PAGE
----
In 2021, Chang and co-workers studied SAPs carbohydrates originating from various starches to demonstrate decent water capacity in agriculture usage [29]. Similarly, Sanders et al. (2021) used a combination of MD simulations and the grand canonical Monte Carlo (GCMC) method to study the effect of water on starch [30]. In this technique, the emulsifiers’ processes are limited to single-molecule host–guest binding in dilute solutions. Meanwhile, Zhiguang et al. (2022) demonstrated an unwound double-amylose helix, and enhanced the bending degree of starch molecules using MD simulation [31]. However, the MD simulation could only be performed at high temperatures that affect the conformation of the starch molecules. Evidently, the interaction between water and polymer on biopolymer SAP, particularly starch, can be difficult to correlate, either experimentally or through simulation.
Nonetheless, it is necessary to design an experiment to improve the water retention capacities of SAPs. The main problems with finding suitable biopolymers to prepare SAPs lie in the complexity of polymer networks. To tackle these problems, this work is the first investigation to be conducted on the starch-derived SAP (S-SAP) using MD simulations and density functional theory (DFT), based on their simplest polymer backbone, the amylose unit, to determine the water–polymer interactions. To support the simulation findings, the water retentions of S-SAP in distilled water and solid waste sludge were evaluated and confirmed using Fourier transform infrared (FTIR) spectroscopy. In order to fully explain the effect of water variations on hydrogen bond formation, starch’s involvement in producing a high water retention capacity is crucial.
To the best of our knowledge, the study of this type of S-SAP for the treatment of solid waste sludge has not been reported elsewhere. It may be possible to use MD simulation to predict the specific interactions between water and other biopolymer-SAPs based on the original works presented here. By adopting these approaches, a brand new biopolymer backbone can be functionalized or grafted into excellent SAP materials without any risks of unwanted molecular interference and complicated experimental design.

2. Materials and Methods

2.1. Materials

The starch (C6H10O5)n, (p.a. 99%; CAS number: 9005-25-8 from Sigma Aldrich, St. Louis, MO, USA), methacrylic acid C4H6O2, (p.a. 99%; CAS number: 79-41-4 from Sigma Aldrich, St. Louis, MO, USA), ammonium persulfate (NH4)2S2O8, (p.a. 99%; CAS number: 7727-54-0 from Sigma Aldrich, St. Louis, MO, USA), N,N′-methylenebisacrylamide C7H10N2O2, (p.a. 99%; CAS number: 110-26-9 from Merck KGaA, Darmstadt, Germany), sodium dodecyl sulfate (CH3(CH2)11SO4Na, (p.a. 99%; CAS number: 151-21-3 from Sigma Aldrich, St. Louis, MO, USA), and p-octyl poly(ethylene glycol)phenyl ether (p.a. 99%; CAS number: 48145-04-6 from Sigma Aldrich, St. Louis, MO, USA) were purchased and used for the preparation of superabsorbent. The starch was used without further purification, while methacrylic acid was distilled under reduced pressure prior to usage. Meanwhile, the ammonium persulfate (APS) was recrystallized from water before usage. All other chemicals are of analytical grade and the solutions were prepared with distilled water.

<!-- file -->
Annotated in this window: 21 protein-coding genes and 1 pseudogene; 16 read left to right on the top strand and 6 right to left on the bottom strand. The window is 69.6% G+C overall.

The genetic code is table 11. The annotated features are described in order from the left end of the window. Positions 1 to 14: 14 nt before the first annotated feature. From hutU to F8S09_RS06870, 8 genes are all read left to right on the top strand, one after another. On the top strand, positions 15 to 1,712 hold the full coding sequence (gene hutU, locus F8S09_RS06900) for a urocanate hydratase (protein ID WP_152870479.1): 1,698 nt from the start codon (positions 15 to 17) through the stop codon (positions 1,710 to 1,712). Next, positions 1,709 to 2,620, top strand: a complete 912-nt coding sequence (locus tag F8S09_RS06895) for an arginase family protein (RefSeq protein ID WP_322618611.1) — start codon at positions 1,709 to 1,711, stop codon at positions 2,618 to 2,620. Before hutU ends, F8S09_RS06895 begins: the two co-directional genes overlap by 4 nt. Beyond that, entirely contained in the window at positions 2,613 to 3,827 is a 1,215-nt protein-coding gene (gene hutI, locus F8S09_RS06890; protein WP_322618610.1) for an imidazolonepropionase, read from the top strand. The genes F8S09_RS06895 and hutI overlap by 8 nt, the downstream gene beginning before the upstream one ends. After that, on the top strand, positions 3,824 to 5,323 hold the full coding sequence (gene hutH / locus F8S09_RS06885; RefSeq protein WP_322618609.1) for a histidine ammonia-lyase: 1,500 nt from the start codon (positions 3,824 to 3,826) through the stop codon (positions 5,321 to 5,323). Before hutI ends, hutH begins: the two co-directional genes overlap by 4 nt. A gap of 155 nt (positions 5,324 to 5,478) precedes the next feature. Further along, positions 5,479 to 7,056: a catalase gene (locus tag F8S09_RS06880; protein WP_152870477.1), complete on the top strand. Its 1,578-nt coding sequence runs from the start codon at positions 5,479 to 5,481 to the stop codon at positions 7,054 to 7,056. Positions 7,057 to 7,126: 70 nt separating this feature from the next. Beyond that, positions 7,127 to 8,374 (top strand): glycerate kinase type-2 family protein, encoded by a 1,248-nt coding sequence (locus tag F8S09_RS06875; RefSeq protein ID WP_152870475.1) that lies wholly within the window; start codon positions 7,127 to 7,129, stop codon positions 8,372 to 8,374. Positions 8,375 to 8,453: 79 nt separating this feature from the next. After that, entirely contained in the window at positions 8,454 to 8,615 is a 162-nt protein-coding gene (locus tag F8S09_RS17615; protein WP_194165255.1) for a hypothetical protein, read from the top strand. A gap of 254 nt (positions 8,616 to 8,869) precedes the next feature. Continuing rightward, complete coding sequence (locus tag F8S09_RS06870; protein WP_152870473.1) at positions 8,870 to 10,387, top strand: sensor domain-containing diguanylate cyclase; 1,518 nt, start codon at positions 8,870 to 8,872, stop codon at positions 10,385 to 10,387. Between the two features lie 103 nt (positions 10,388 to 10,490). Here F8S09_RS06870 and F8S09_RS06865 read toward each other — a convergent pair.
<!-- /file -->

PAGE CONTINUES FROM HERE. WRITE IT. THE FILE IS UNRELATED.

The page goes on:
In this study, the solid waste sludge is classified as the primary solid waste (SW 204) obtained as an offering from an undisclosed disposal facility of a polymer production plant located at Pasir Gudang, Johor, Malaysia. Prior to the collection of solid waste sludge, the sample was thickened in the waste treatment ponds by adding cationic polyacrylamide as the organic flocculants to remove water. Later, the separated solid waste sludge was allowed to flow over the filtration conveyor on a gravity belt, while the drained wastewater was discharged through the permeable slit of the belt. Consequently, the solid waste sludge entrapped high amounts of water primarily due to the presence of organic and inorganic mixture. The basic composition and physical characteristics of the solid waste sludge for the test are shown in Table 1. The sludge obtained from solid waste is used directly without any pretreatment.

2.2. Preparation of Starch-Derived Superabsorbent Polymer (S-SAP)

1.44 g of starch was added to 30 mL of distilled water in a flask equipped with a stirrer, condenser, and thermometer. The slurry was stirred continuously and gelatinized at 90 °C for 30 min, before being cooled to 40 °C. Afterward, 1.5 mg of sodium dodecyl sulfate (SDS) was dissolved in 2.0 mL of water, while 9.4 mg of organophosphate was added into the gelatinized starch solution. Upon vigorously stirring for 15 min, the volume of the slurry increased greatly, and foaming starch was obtained. In a different flask, 7.2 g of methacrylic acid was partially neutralized with 12.78 mL of 5 M NaOH solution, followed by the additions of 19.2 mg of N,N′-methylenebisacrylamide (MBA) and 124.8 mg of APS to the mixture. Subsequently, the solubilised mixture was poured into the foaming starch slurry. To complete the polymerisation reaction, the water bath was heated at 55 °C for 3 h. The formed gels were dewatered by immersing them into 100 mL of ethanol for 48 h. Finally, the excess ethanol was removed from the surface using a filter paper, and the samples were spread on a Petri dish for an overnight drying process at room temperature.

2.3. Characterization